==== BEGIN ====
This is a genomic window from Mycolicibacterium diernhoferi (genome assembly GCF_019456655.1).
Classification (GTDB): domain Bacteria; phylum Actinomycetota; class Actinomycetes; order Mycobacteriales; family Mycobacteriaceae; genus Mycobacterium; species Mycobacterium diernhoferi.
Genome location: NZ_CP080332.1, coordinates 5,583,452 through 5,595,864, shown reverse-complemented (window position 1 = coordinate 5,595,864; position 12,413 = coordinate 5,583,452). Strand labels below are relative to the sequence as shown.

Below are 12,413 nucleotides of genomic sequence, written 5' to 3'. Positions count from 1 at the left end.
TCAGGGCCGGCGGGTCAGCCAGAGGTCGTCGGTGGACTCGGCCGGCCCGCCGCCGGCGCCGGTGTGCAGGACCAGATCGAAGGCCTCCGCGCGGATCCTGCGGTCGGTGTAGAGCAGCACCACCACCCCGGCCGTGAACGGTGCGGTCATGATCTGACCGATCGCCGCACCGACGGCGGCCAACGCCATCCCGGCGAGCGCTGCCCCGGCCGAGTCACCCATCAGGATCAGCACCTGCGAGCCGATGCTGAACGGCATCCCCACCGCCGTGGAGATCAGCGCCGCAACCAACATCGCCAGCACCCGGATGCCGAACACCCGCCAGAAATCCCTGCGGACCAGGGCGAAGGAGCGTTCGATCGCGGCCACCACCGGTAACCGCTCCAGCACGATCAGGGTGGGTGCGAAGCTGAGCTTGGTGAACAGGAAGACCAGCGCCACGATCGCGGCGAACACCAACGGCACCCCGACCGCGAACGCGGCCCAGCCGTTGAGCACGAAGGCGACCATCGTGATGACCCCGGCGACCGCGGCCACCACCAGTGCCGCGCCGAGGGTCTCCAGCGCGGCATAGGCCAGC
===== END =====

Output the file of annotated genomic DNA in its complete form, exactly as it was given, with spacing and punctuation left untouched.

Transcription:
This is a genomic window from Mycolicibacterium diernhoferi (genome assembly GCF_019456655.1).
Classification (GTDB): domain Bacteria; phylum Actinomycetota; class Actinomycetes; order Mycobacteriales; family Mycobacteriaceae; genus Mycobacterium; species Mycobacterium diernhoferi.
Genome location: NZ_CP080332.1, coordinates 5,583,452 through 5,595,864, shown reverse-complemented (window position 1 = coordinate 5,595,864; position 12,413 = coordinate 5,583,452). Strand labels below are relative to the sequence as shown.

Below are 12,413 nucleotides of genomic sequence, written 5' to 3'. Positions count from 1 at the left end.
TCAGGGCCGGCGGGTCAGCCAGAGGTCGTCGGTGGACTCGGCCGGCCCGCCGCCGGCGCCGGTGTGCAGGACCAGATCGAAGGCCTCCGCGCGGATCCTGCGGTCGGTGTAGAGCAGCACCACCACCCCGGCCGTGAACGGTGCGGTCATGATCTGACCGATCGCCGCACCGACGGCGGCCAACGCCATCCCGGCGAGCGCTGCCCCGGCCGAGTCACCCATCAGGATCAGCACCTGCGAGCCGATGCTGAACGGCATCCCCACCGCCGTGGAGATCAGCGCCGCAACCAACATCGCCAGCACCCGGATGCCGAACACCCGCCAGAAATCCCTGCGGACCAGGGCGAAGGAGCGTTCGATCGCGGCCACCACCGGTAACCGCTCCAGCACGATCAGGGTGGGTGCGAAGCTGAGCTTGGTGAACAGGAAGACCAGCGCCACGATCGCGGCGAACACCAACGGCACCCCGACCGCGAACGCGGCCCAGCCGTTGAGCACGAAGGCGACCATCGTGATGACCCCGGCGACCGCGGCCACCACCAGTGCCGCGCCGAGGGTCTCCAGCGCGGCATAGGCCAGC